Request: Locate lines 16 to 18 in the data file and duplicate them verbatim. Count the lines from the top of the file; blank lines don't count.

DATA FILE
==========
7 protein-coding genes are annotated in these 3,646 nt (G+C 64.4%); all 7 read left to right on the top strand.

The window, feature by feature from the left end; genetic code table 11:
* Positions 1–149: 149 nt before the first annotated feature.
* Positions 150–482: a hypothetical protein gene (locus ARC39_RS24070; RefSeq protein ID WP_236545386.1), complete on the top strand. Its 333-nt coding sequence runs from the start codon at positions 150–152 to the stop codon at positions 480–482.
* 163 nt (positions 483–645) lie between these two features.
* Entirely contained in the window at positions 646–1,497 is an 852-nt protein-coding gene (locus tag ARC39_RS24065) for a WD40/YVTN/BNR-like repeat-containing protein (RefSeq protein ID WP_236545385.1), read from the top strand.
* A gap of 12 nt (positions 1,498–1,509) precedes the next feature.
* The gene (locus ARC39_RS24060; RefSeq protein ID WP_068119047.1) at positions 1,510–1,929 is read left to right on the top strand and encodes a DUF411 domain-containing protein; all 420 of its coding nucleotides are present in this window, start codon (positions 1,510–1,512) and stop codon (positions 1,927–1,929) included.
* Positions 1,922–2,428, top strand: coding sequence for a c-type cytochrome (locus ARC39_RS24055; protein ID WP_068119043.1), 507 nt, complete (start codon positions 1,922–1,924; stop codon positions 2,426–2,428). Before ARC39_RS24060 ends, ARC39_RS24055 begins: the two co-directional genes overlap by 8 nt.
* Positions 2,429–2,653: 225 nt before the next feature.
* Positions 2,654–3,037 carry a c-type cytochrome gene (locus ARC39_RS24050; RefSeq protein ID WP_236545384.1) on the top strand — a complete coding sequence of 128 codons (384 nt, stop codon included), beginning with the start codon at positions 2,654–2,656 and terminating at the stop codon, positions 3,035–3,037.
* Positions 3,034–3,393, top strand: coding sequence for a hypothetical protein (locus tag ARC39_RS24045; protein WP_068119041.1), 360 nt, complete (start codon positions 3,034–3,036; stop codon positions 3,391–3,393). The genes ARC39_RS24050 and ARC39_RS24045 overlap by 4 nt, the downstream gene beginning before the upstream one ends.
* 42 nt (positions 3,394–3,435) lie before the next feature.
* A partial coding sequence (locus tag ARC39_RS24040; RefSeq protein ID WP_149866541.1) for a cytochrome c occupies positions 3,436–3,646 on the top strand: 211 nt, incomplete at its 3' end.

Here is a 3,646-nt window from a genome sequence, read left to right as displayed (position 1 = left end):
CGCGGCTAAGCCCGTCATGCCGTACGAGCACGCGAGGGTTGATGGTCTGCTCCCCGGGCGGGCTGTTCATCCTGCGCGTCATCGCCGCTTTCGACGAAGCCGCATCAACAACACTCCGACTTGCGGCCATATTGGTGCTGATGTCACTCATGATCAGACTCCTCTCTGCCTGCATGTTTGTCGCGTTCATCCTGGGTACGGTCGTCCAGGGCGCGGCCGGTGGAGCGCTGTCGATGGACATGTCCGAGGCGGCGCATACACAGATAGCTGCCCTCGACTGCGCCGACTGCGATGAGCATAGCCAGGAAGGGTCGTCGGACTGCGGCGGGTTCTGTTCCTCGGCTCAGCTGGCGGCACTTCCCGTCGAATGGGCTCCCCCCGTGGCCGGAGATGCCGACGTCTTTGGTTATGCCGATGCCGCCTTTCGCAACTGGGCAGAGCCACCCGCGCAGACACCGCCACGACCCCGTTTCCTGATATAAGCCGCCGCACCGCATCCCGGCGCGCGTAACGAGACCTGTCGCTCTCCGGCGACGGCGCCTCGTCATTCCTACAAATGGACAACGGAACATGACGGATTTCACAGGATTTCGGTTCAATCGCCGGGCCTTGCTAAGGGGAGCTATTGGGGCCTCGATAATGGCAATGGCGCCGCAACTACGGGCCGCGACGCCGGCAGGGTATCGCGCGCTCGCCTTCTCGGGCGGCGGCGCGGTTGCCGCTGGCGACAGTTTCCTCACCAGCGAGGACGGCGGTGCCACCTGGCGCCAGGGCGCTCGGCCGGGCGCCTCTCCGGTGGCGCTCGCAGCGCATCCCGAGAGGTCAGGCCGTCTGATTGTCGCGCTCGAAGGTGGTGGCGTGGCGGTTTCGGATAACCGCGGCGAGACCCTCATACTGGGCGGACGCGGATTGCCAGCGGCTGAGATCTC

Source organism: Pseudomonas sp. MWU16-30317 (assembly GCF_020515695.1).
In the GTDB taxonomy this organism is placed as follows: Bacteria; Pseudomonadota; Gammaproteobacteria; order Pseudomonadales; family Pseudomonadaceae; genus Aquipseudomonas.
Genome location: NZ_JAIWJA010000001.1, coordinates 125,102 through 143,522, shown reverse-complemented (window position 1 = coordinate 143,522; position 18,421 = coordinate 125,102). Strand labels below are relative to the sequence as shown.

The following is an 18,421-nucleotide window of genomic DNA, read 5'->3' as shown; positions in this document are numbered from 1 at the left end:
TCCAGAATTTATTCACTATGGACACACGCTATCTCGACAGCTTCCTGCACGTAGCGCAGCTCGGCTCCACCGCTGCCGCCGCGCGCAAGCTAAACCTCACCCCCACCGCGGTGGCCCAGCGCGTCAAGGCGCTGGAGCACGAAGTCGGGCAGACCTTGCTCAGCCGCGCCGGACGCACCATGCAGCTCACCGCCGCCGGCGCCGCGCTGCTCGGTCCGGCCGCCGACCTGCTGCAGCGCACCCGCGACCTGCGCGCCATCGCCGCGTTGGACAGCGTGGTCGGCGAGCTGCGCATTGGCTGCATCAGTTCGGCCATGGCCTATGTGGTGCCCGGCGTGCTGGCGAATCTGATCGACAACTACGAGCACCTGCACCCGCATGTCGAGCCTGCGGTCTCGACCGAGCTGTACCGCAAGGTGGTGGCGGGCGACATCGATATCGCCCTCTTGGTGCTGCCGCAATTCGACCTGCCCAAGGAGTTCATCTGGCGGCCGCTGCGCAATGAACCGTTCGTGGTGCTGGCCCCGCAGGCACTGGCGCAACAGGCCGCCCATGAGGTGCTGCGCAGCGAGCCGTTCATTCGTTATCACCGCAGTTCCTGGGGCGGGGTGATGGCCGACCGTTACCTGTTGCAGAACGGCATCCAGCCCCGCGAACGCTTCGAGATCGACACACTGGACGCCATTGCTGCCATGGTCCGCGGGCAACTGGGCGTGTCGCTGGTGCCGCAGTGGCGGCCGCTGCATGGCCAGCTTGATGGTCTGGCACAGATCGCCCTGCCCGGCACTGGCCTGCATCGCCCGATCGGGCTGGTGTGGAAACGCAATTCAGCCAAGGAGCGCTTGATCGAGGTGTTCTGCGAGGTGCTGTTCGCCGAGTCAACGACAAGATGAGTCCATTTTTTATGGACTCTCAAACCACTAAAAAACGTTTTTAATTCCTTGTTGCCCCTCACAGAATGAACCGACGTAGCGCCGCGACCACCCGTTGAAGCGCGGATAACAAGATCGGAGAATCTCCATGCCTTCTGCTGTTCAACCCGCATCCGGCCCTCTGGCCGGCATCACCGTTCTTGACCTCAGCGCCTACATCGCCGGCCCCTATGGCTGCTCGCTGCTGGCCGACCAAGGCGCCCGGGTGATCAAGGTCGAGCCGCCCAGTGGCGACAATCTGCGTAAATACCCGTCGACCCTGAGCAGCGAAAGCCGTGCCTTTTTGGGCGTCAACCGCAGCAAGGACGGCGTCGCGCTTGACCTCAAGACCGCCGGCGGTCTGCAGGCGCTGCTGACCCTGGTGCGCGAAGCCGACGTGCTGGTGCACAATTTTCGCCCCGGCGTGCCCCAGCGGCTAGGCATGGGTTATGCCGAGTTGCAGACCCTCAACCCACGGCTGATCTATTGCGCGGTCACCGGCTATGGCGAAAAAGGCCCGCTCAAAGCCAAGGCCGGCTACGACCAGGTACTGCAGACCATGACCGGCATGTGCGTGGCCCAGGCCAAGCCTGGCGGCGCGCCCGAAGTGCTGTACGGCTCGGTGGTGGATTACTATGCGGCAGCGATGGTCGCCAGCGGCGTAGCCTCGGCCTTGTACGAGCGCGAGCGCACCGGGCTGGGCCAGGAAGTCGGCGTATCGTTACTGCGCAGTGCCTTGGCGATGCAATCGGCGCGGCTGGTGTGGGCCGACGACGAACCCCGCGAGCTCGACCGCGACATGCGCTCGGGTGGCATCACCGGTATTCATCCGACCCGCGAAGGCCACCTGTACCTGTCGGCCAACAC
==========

CGCGGCTAAGCCCGTCATGCCGTACGAGCACGCGAGGGTTGATGGTCTGCTCCCCGGGCGGGCTGTTCATCCTGCGCGTCATCGCCGCTTTCGACGAAGCCGCATCAACAACACTCCGACTTGCGGCCATATTGGTGCTGATGTCACTCATGATCAGACTCCTCTCTGCCTGCATGTTTGTCGCGTTCATCCTGGGTACGGTCGTCCAGGGCGCGGCCGGTGGAGCGCTGTCGATGGACATGTCCGAGGCGGCGCATACACAGATAGCTGCCCTCGACTGCGCCGACTGCGATGAGCATAGCCAGGAAGGGTCGTCGGACTGCGGCGGGTTCTGTTCCTCGGCTCAGCTGGCGGCACTTCCCGTCGAATGGGCTCCCCCCGTGGCCGGAGATGCCGACGTCTTTGGTTATGCCGATGCCGCCTTTCGCAACTGGGCAGAGCCACCCGCGCAGACACCGCCACGACCCCGTTTCCTGATATAAGCCGCCGCACCGCATCCCGGCGCGCGTAACGAGACCTGTCGCTCTCCGGCGACGGCGCCTCGTCATTCCTACAAATGGACAACGGAACATGACGGATTTCACAGGATTTCGGTTCAATCGCCGGGCCTTGCTAAGGGGAGCTATTGGGGCCTCGATAATGGCAATGGCGCCGCAACTACGGGCCGCGACGCCGGCAGGGTATCGCGCGCTCGCCTTCTCGGGCGGCGGCGCGGTTGCCGCTGGCGACAGTTTCCTCACCAGCGAGGACGGCGGTGCCACCTGGCGCCAGGGCGCTCGGCCGGGCGCCTCTCCGGTGGCGCTCGCAGCGCATCCCGAGAGGTCAGGCCGTCTGATTGTCGCGCTCGAAGGTGGTGGCGTGGCGGTTTCGGATAACCGCGGCGAGACCCTCATACTGGGCGGACGCGGATTGCCAGCGGCTGAGATCTC

Source organism: Pseudomonas sp. MWU16-30317 (assembly GCF_020515695.1).
In the GTDB taxonomy this organism is placed as follows: Bacteria; Pseudomonadota; Gammaproteobacteria; order Pseudomonadales; family Pseudomonadaceae; genus Aquipseudomonas.